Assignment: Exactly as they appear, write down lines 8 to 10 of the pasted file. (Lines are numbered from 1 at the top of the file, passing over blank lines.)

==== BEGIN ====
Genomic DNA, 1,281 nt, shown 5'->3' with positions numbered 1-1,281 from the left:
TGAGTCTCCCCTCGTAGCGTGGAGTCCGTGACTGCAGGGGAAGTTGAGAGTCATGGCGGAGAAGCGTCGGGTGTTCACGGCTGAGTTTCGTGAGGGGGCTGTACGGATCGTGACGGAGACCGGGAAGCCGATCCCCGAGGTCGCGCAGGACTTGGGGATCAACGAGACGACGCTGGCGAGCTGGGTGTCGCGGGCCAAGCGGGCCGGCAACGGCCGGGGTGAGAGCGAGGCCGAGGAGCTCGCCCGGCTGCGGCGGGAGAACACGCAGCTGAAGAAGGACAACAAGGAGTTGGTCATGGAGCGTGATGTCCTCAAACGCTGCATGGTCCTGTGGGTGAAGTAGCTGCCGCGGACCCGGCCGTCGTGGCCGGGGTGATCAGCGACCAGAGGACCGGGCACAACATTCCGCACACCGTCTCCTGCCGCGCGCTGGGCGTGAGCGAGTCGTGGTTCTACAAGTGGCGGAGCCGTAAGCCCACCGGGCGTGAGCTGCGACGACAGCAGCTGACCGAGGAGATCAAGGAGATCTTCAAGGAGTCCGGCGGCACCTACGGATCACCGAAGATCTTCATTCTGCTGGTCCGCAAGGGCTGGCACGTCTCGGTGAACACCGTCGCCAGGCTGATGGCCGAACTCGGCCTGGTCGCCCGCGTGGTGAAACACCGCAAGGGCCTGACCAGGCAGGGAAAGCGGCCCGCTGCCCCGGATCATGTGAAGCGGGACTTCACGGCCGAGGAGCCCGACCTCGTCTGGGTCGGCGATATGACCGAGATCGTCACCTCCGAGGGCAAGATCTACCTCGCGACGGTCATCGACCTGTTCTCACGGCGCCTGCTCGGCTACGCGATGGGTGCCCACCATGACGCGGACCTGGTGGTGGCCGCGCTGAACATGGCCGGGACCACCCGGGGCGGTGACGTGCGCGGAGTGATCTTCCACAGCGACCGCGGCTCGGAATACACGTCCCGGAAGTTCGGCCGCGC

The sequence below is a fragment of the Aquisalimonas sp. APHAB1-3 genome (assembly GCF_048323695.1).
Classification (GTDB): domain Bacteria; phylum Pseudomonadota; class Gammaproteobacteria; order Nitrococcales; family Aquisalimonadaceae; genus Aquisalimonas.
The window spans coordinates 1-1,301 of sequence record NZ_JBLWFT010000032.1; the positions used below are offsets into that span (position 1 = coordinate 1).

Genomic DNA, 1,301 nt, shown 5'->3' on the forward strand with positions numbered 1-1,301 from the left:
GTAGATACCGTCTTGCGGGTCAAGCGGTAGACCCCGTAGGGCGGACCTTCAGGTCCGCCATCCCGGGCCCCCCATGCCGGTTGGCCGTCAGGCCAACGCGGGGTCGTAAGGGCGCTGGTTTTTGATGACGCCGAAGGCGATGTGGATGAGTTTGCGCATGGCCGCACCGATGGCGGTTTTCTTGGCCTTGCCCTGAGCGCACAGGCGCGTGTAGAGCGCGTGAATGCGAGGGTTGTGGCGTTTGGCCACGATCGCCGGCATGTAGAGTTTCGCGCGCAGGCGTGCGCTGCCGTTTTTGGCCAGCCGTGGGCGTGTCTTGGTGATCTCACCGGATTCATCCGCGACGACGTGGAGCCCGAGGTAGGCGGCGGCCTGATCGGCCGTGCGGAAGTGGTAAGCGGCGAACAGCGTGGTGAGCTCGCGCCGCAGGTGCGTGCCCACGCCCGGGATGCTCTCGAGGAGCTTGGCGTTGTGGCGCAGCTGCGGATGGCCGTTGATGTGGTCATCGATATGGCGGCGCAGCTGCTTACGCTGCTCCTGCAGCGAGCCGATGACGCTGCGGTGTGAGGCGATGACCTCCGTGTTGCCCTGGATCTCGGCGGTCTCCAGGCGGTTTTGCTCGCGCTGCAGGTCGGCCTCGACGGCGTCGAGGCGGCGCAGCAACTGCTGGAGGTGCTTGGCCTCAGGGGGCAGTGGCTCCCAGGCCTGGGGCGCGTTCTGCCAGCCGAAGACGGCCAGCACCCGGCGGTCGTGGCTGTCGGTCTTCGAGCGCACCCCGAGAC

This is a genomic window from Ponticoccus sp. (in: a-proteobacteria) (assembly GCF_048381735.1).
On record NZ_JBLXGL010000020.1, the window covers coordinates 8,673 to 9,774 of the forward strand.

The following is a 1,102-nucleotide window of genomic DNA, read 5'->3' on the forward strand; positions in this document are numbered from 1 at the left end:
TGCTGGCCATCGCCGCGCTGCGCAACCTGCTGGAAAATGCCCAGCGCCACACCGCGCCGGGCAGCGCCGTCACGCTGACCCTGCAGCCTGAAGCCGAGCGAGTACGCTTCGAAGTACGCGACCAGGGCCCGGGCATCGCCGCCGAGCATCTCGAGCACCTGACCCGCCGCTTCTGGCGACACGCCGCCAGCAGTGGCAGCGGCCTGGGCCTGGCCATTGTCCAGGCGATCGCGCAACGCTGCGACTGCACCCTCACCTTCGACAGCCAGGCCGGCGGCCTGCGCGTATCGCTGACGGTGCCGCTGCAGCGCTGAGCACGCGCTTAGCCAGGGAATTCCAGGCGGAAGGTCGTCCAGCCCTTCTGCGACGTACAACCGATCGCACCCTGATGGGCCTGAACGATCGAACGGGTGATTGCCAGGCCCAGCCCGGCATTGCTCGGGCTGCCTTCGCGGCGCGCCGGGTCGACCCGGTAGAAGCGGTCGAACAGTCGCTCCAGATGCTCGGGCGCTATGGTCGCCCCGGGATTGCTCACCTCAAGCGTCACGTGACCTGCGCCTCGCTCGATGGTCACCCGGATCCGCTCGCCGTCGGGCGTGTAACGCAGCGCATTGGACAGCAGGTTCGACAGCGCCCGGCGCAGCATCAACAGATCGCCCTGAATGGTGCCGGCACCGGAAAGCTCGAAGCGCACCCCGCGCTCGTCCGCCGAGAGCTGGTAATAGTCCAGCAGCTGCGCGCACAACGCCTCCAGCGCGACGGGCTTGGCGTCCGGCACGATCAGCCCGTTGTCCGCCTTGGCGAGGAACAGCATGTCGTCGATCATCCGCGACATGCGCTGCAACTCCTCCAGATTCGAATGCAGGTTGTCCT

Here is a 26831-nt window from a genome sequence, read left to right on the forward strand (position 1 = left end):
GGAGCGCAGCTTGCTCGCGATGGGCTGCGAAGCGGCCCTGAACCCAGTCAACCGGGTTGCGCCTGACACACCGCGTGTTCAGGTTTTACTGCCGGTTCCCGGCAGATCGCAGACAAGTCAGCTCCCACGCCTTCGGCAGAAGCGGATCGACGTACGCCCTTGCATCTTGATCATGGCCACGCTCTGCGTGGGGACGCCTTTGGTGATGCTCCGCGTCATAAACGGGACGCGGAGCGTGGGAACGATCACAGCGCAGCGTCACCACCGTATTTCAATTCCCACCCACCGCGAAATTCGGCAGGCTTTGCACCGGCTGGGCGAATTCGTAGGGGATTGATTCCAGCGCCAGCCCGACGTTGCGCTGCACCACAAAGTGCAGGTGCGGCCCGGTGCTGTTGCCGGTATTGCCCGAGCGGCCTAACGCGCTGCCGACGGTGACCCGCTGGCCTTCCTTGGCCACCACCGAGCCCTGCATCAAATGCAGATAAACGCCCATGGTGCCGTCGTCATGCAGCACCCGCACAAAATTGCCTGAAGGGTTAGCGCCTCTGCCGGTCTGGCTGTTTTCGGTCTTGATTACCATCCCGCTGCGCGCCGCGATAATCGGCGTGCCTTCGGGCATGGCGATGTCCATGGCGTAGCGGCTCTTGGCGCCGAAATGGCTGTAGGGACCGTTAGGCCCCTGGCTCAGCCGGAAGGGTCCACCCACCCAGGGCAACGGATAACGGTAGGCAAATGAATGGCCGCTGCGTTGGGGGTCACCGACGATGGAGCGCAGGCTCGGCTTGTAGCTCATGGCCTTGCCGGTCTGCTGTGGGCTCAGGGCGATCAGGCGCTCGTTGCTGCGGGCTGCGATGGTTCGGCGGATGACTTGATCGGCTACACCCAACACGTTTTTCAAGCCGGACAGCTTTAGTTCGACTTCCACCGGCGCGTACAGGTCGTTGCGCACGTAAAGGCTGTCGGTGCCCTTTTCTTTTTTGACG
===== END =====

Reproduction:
This is a genomic window from Ponticoccus sp. (in: a-proteobacteria) (assembly GCF_048381735.1).
On record NZ_JBLXGL010000020.1, the window covers coordinates 8,673 to 9,774 of the forward strand.

The following is a 1,102-nucleotide window of genomic DNA, read 5'->3' on the forward strand; positions in this document are numbered from 1 at the left end: